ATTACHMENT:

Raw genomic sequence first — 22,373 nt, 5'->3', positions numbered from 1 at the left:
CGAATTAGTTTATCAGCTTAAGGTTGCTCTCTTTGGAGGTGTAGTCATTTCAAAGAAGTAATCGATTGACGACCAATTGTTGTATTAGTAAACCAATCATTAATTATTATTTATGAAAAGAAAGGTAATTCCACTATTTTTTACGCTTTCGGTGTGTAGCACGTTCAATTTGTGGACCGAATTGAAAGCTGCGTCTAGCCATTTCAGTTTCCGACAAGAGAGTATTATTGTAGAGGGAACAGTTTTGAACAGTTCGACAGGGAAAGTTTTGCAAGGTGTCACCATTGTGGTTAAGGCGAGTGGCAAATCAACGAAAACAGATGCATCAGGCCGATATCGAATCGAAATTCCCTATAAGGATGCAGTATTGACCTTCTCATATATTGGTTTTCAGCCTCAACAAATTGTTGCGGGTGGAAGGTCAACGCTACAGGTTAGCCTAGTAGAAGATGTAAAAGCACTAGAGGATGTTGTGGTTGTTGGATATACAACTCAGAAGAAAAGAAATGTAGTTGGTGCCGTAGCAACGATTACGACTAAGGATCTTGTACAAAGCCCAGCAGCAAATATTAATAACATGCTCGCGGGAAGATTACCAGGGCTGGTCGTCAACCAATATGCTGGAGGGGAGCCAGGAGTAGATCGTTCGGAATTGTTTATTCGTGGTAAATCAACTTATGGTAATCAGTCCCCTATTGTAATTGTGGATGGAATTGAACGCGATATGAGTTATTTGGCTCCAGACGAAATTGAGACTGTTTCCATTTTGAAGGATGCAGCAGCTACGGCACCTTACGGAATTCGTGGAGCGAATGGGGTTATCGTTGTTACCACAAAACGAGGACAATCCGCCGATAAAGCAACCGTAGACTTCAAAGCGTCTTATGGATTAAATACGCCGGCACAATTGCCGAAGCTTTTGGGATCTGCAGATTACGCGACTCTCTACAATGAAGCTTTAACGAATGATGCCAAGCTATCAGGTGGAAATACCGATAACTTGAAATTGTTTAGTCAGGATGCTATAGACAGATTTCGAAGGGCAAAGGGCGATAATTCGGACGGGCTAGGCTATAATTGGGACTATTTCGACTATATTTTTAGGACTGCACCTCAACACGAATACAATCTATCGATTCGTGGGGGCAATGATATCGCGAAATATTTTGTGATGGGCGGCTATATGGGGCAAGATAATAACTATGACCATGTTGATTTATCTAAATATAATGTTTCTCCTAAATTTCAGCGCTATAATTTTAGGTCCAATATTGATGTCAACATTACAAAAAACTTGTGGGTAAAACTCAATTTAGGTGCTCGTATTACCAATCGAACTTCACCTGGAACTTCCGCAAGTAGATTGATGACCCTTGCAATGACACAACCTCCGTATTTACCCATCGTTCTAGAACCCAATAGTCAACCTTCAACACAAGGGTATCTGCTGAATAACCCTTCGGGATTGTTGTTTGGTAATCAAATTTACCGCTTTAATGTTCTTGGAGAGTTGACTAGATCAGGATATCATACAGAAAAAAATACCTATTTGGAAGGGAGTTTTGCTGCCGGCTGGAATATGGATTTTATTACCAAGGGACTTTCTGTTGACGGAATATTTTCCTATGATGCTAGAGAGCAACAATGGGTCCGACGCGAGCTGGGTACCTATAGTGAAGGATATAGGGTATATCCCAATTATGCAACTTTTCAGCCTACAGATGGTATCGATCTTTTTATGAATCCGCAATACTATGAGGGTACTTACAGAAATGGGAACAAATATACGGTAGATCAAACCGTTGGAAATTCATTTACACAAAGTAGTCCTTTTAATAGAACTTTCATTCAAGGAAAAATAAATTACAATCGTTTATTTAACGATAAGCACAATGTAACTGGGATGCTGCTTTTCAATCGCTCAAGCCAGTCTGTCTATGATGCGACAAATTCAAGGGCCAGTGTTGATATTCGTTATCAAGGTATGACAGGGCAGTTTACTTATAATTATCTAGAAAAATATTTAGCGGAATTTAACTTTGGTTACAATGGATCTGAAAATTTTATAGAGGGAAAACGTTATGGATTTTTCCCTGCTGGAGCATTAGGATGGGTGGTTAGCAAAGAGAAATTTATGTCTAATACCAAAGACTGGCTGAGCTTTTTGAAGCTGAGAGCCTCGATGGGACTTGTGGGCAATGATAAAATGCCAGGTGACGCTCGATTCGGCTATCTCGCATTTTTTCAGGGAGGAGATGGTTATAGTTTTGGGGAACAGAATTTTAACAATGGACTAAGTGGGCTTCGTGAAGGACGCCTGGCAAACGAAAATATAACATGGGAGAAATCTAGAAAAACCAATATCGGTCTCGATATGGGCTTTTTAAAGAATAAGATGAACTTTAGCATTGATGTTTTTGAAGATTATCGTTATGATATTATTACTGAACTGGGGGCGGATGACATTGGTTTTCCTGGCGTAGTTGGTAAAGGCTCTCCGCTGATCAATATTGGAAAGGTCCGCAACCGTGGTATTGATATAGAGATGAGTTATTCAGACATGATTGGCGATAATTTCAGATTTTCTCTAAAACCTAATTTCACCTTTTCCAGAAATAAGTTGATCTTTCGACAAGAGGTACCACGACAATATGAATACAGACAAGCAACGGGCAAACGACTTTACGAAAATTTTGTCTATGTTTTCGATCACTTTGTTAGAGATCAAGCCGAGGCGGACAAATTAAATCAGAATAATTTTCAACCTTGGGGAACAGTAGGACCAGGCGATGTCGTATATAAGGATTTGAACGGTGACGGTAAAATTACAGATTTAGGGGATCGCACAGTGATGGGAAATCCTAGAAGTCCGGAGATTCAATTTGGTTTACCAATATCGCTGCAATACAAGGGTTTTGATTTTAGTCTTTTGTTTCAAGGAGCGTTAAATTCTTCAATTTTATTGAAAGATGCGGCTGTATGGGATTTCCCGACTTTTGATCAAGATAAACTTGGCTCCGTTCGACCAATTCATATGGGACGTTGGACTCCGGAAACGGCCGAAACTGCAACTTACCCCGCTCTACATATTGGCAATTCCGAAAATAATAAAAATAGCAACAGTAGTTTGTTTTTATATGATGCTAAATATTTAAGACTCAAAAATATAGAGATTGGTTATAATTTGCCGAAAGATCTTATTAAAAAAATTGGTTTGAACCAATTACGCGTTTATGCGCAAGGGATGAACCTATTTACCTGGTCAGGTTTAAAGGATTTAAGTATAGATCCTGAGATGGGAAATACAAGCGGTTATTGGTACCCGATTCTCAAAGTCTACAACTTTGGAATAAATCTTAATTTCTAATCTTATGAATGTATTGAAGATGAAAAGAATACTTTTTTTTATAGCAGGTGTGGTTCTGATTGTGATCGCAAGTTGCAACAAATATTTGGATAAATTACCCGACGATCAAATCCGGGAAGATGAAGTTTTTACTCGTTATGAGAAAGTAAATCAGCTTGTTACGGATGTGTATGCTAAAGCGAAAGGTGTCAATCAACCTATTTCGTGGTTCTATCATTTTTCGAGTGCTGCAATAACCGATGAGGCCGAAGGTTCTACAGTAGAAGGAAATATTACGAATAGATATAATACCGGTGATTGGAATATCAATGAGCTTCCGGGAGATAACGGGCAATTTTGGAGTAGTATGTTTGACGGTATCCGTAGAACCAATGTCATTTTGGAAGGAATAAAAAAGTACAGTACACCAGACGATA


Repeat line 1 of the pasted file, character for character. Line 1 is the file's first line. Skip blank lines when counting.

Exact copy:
Raw genomic sequence first — 22,373 nt, 5'->3', positions numbered from 1 at the left: